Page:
How do I get this swamp cooler to work?
July 19, 2011 8:55 AM   Subscribe

How do I make my swamp cooler work best?

The house I rent has a swamp cooler, which I haven't used that much, but now that it's really hot out I've been turning it on -- and haven't noticed it getting significantly cooler. There are conflicting instructions out there as far as how many windows to open, which windows to open, whether to run it on high cool or low cool, whether to leave it on all day, whether to switch it to "pump only" before cooling, etc. I'm most interested in keeping my bedroom cool. I live in a 2-bedroom house in Denver, where it's usually pretty dry but has been a bit more humid than usual in recent weeks. Please help me stay cool!
posted by Clustercuss to Home & Garden (4 answers total) 1 user marked this as a favorite
Longtime Tucson (ex-) resident here.

Swamp coolers are only effective to the extent the air is a) hot and b) dry. If the weather's been humid recently, it's not going to work well, and if it's really humid, you're just going to end up making it more damp inside the house.

The cooler has two components: a pump that soaks the pads, and a fan that draws in hot, dry air through the wet pads. Make sure the pump is working to soak the pads before the fan is on, otherwise you're just drawing in air from the outside without cooling it.
posted by holterbarbour at 9:07 AM on July 19, 2011

I always check the dew point temperature to see if I should use the swamp cooler or AC. Once that's above about 50 degrees, the swamp cooler is just going to blow out warm, humid air. At that point you'll be more comfortable just sitting in front of a fan.
posted by TungstenChef at 9:17 AM on July 19, 2011

Best answer: I'm a lifelong swamp cooler afficianado and can tell you there are lots of variables and only a few hard rules when it comes to swamp cooling. Here is a good basic explanation.

Open the doors on the cooler and take a look around while the pump is running. Those black tubes that distribute the water are called the spider. Is each leg dropping a sufficient amount of water? No water at all is a likely indicator the pump is bad and that's a simple job. It's also a cheap job (15-30 dollars for the pump, depending upon gpm flow). Most of them just are simple plug and play jobs. Uneven water distribution thru the spider legs means you need to replace the spider. That's a very cheap and easy job.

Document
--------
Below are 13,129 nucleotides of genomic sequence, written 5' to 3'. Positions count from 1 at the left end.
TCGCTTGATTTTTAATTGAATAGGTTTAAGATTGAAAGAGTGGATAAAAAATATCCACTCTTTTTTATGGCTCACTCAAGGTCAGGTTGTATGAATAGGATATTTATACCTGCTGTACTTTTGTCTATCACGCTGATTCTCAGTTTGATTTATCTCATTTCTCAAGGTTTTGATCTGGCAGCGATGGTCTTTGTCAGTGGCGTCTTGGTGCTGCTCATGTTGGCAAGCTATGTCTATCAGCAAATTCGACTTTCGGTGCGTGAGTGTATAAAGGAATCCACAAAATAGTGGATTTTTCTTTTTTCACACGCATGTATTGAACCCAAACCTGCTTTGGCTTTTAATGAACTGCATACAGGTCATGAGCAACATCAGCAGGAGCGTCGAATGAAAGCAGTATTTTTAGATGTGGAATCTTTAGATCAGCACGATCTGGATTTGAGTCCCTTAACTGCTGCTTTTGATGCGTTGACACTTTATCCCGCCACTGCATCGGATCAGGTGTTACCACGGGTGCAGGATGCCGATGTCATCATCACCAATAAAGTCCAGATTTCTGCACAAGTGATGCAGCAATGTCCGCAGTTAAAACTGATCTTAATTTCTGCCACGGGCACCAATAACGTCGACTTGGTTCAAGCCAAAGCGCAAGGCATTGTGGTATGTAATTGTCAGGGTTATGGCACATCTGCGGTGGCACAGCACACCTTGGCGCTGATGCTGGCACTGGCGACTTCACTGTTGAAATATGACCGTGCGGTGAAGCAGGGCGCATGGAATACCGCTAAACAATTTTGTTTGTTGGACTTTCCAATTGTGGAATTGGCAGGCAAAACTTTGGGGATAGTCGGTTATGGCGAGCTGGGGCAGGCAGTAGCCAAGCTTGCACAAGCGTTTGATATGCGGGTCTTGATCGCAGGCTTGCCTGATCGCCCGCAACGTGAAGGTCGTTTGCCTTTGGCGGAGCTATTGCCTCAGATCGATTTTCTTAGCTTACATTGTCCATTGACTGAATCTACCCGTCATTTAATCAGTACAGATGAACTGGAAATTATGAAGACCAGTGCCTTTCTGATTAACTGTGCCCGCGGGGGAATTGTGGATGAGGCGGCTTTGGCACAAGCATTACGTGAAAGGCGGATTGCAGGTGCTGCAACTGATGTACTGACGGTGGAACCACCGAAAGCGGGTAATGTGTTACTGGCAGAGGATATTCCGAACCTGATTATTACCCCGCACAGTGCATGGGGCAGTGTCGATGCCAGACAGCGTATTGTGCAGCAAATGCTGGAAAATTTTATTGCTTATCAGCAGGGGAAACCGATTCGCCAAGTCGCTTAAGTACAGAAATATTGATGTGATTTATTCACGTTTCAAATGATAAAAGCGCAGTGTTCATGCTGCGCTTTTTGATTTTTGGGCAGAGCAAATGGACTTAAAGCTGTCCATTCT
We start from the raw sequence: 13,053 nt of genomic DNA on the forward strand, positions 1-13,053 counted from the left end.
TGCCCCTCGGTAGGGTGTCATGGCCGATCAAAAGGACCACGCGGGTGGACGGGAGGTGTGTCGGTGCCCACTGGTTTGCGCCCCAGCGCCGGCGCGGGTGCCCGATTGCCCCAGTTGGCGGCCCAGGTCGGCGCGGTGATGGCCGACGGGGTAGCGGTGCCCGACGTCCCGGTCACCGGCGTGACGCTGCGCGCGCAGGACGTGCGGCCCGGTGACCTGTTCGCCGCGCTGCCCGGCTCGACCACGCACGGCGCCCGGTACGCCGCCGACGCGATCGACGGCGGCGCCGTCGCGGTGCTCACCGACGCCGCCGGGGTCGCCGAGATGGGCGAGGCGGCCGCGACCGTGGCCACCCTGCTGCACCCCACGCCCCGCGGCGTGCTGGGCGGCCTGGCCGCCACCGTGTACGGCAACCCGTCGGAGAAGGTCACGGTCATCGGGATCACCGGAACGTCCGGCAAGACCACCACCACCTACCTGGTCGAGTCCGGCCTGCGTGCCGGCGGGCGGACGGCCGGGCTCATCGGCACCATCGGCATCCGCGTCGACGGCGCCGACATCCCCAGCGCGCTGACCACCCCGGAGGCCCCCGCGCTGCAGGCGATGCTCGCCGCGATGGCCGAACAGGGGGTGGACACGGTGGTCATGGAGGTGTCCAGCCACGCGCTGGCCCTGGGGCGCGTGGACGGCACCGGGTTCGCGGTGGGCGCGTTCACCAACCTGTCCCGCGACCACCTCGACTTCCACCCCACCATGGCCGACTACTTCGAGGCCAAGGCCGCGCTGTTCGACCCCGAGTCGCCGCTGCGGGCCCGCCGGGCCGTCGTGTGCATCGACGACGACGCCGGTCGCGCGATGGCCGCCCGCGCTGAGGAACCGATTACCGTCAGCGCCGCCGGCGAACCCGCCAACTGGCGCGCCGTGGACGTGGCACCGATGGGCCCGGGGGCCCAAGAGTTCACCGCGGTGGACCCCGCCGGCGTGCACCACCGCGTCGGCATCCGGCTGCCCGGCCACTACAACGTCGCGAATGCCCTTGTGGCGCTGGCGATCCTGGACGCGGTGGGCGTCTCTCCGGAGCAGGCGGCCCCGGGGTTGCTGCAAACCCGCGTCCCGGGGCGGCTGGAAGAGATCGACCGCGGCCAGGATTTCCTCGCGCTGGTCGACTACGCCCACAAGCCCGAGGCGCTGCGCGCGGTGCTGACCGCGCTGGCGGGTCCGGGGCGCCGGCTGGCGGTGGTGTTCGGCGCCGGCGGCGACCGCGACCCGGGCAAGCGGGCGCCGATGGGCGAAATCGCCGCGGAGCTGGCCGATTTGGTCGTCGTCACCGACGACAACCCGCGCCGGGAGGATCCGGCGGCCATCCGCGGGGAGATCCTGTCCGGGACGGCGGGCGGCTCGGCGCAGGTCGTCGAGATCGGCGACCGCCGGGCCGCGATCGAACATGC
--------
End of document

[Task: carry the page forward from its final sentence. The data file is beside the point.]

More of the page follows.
Do the pads look fresh or are they dirty with mineral and mold? It's a good idea to replace them anyway if you dont know how old they are. There are several pad choices: cementitious, blue fiber, some kind of papery light green stuff and (my favorite) aspen excelsior. I prefer the aspen because it holds water well, has decent air flow and nothing makes a house smell as good as nice fresh aspen cooler pads on a summer day. The blue pads are great if air flow is your key objective and the light green papery pads might actually cool a little better than aspen but don't have that great foresty scent of the aspen.

As for how many windows and doors you want open, that's going to vary. If your cooler blows enough air to cool the entire house, open as many as you want. If your cooler blows less air, start with closing most opening except for the room(s) being used and experiment with opening (or partially opening) more opening in more rooms until you feel you've reached the optimum.
posted by buggzzee23 at 9:28 AM on July 19, 2011 [2 favorites]

I have purchased large blocks of ice and placed those in the bottom tray, making sure that the current water level plus the melted ice won't overflow the unit. It's a nice little trick that makes a swamp cooler much more like an air conditioner.
posted by plasticbugs at 12:05 PM on July 19, 2011

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